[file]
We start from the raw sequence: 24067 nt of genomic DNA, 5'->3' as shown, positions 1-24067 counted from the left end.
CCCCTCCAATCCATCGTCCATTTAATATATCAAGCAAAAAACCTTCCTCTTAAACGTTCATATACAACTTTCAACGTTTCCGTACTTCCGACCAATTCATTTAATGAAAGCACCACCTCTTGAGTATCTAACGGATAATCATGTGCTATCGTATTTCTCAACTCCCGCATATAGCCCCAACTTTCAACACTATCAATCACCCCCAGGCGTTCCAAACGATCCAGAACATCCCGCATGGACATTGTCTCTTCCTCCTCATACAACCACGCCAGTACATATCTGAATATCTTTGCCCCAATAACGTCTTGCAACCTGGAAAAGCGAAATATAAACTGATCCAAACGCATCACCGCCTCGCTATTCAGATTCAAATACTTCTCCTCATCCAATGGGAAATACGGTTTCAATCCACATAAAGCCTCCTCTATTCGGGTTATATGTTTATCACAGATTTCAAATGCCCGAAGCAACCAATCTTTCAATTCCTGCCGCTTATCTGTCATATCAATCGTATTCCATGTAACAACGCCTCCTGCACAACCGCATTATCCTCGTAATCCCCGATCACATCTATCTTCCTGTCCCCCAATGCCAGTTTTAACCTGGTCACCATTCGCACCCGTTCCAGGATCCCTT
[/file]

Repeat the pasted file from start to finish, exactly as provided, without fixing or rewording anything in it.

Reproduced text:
We start from the raw sequence: 24067 nt of genomic DNA, 5'->3' as shown, positions 1-24067 counted from the left end.
CCCCTCCAATCCATCGTCCATTTAATATATCAAGCAAAAAACCTTCCTCTTAAACGTTCATATACAACTTTCAACGTTTCCGTACTTCCGACCAATTCATTTAATGAAAGCACCACCTCTTGAGTATCTAACGGATAATCATGTGCTATCGTATTTCTCAACTCCCGCATATAGCCCCAACTTTCAACACTATCAATCACCCCCAGGCGTTCCAAACGATCCAGAACATCCCGCATGGACATTGTCTCTTCCTCCTCATACAACCACGCCAGTACATATCTGAATATCTTTGCCCCAATAACGTCTTGCAACCTGGAAAAGCGAAATATAAACTGATCCAAACGCATCACCGCCTCGCTATTCAGATTCAAATACTTCTCCTCATCCAATGGGAAATACGGTTTCAATCCACATAAAGCCTCCTCTATTCGGGTTATATGTTTATCACAGATTTCAAATGCCCGAAGCAACCAATCTTTCAATTCCTGCCGCTTATCTGTCATATCAATCGTATTCCATGTAACAACGCCTCCTGCACAACCGCATTATCCTCGTAATCCCCGATCACATCTATCTTCCTGTCCCCCAATGCCAGTTTTAACCTGGTCACCATTCGCACCCGTTCCAGGATCCCTT